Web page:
Of course, no company can transform its business model overnight. But there are steps businesses can take to prepare themselves.
For example, many will have to figure out how to make climate change part of their product development process. Some companies are already doing this. For instance, AB InBev recently created new barley varieties that can use up to 40 percent less water. Unilever is working on ways to replace petrochemicals with natural, biodegradable ingredients. Danone, the owners of Evian, are trying to develop a bottle made entirely of plant-based plastic. (Packaging represents 51 percent of Evian’s overall carbon footprint.)
“These are substantial efforts because they’re central to the business,” Weber says. “It’s where they can have the biggest impact.”
Another step would be to integrate climate-related information in management accounting standards. At Microsoft, for example, business units pay an internal tax based on their energy usage—a system known as “carbon pricing,” since every kilowatt-hour used and gallon of fuel burned gets converted into metric tons of carbon and accounted for. (The money earned from the tax goes into a common fund that invests in environmental sustainability projects.) This carbon fee gives business units an incentive to reduce consumption and has pushed Microsoft as a whole to use more renewable sources of power.
Other companies, like European supermarkets Carrefour and Sainsbury’s, use “shadow carbon pricing.” Anticipating stricter government regulation of greenhouse gas emissions in the years to come, they preempt the shift by assigning a hypothetical or “shadow” price for carbon for the sake of planning long-term investments.
What’s key about these efforts, says Weber, is that they are about internalizing the issue of climate change by making it part of “regular” financial indicators. “The point is to make it part of your routine decision-making systems—to make it more integral to how you do business on a daily basis.”
For many companies, this also means incorporating climate change into their training and hiring decisions—and shifting the responsibility for climate-change responses away from specialist sustainability groups.
Take marketing, for example. In addition to consumer analytics and branding, marketers might need to involve themselves in the product development and sourcing process. This may require new teams dedicated to researching, for example, consumer behavior around packaging and disposal—and thus hiring marketing professionals who have an understanding of a product’s cradle-to-grave environmental impact.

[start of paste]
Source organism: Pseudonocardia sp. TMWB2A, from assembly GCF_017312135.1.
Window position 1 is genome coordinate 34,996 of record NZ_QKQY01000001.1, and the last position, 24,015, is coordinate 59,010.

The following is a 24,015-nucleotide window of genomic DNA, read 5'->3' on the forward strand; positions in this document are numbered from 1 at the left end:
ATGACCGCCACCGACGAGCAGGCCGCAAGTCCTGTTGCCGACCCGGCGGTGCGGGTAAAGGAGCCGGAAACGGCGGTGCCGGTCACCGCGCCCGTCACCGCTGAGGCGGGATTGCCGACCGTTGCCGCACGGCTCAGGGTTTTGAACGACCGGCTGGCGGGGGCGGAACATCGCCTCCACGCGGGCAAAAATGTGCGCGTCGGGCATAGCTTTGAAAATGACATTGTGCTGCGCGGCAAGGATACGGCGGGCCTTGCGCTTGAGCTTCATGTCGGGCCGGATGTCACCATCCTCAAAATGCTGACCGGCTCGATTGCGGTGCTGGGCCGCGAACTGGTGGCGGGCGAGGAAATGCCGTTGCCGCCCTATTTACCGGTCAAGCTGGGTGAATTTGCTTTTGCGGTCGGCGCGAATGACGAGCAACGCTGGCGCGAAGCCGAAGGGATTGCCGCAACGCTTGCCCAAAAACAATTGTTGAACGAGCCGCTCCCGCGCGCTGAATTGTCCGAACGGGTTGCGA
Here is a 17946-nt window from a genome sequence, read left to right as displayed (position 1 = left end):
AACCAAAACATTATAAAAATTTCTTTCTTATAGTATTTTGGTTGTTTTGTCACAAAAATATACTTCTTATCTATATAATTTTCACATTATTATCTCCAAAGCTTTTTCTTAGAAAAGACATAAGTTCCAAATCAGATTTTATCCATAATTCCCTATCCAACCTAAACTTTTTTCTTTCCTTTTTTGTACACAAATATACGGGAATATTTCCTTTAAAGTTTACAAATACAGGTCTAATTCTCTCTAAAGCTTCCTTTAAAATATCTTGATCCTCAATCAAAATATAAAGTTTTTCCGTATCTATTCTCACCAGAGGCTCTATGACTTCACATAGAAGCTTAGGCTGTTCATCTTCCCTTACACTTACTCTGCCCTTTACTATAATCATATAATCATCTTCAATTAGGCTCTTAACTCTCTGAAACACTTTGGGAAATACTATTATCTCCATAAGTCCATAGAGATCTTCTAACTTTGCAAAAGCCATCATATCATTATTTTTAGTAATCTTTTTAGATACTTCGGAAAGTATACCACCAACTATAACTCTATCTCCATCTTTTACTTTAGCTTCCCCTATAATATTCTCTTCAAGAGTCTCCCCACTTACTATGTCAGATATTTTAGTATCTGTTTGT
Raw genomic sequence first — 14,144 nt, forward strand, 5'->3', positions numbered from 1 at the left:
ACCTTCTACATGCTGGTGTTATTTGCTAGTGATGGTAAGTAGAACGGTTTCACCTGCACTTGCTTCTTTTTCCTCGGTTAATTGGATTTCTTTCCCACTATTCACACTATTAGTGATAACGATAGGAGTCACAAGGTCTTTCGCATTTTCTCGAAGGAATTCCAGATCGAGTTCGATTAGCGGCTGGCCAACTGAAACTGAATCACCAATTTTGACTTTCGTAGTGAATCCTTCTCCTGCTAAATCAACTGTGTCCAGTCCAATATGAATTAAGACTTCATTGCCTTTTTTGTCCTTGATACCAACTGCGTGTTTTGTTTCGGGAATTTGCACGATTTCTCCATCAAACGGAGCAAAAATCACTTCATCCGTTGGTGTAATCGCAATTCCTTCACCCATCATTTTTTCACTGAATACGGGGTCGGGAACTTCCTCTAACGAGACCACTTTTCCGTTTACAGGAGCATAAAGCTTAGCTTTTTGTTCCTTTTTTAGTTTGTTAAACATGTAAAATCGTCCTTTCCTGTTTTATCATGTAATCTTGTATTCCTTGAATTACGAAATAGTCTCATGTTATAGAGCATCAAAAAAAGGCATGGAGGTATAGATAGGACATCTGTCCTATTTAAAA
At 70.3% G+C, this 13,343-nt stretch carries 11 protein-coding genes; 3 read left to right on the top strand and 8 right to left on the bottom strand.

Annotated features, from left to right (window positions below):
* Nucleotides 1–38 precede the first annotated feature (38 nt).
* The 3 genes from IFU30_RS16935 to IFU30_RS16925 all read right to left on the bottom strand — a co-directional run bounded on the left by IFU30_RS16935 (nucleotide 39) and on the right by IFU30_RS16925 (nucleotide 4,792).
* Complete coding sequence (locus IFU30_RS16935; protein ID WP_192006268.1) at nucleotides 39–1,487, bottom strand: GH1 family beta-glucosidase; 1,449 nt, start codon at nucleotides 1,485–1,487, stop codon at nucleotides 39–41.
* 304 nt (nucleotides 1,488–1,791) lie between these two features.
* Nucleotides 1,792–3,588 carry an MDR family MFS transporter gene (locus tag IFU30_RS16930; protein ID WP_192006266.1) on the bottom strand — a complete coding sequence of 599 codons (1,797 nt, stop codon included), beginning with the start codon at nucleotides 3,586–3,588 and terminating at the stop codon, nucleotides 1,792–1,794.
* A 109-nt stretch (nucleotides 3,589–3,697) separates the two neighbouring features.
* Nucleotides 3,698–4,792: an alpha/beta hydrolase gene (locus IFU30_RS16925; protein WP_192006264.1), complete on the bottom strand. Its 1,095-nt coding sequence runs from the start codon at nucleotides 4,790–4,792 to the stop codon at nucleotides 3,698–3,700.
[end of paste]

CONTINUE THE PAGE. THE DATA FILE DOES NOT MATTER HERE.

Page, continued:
The Auto Industry as a Cautionary Tale
Weber thinks companies can draw valuable lessons from the experience of the auto industry, which never fully internalized the reality of climate change as imminent and has failed to innovate decisively enough.
The relevance of climate change for the transportation industry has been known for decades. But for a long time, the industry saw climate change as a regulatory problem they could manage externally. So they viewed regulations like fuel-efficiency standards as an imposition to be bargained over, and new technologies such as electrification and integrated-mobility solutions as distant futures left to a few designers who developed concept studies. This came at the neglect of thinking through the business risks and opportunities in a thorough way, and at the neglect of integrating new types of expertise in their engineering and business development groups.
A shift in consumer behavior and investor bets on new technologies pushed companies towards a new standard much faster than they anticipated: cars with electric sensors and computer systems governing core functions like braking and air-conditioning. As a result, they were forced to change much about how their products were developed, and reconsider their long-term business models. And they had to hire a new kind of employee—software experts.
Now the industry is scrambling to prepare for an even larger shift to a world of electric, and possibly autonomous, transportation and fewer car owners. “Arguably, they waited too long to make these internal changes, which is why their business models are experiencing so much disruption,” Weber says.
And in some ways part of the industry is still clinging to quick fixes—most notably by encouraging the Trump administration to relax fuel-economy standards. The dilemma for some carmakers is clear: they know the world is moving away from internal combustion engines, but their SUVs and crossover models—the least fuel efficient—remain their best-selling cars.
“The easy way out is to say, ‘We want to sell cars now, so we need regulation that best matches our current product portfolio. Then we can figure out how to solve the long-term problem later.’ But when you do that, you reduce the pressure to innovate, which is crucial. Yes, a quick fix keeps you financially viable, but if you stop there, it prevents you from going in the direction you know you need to go.”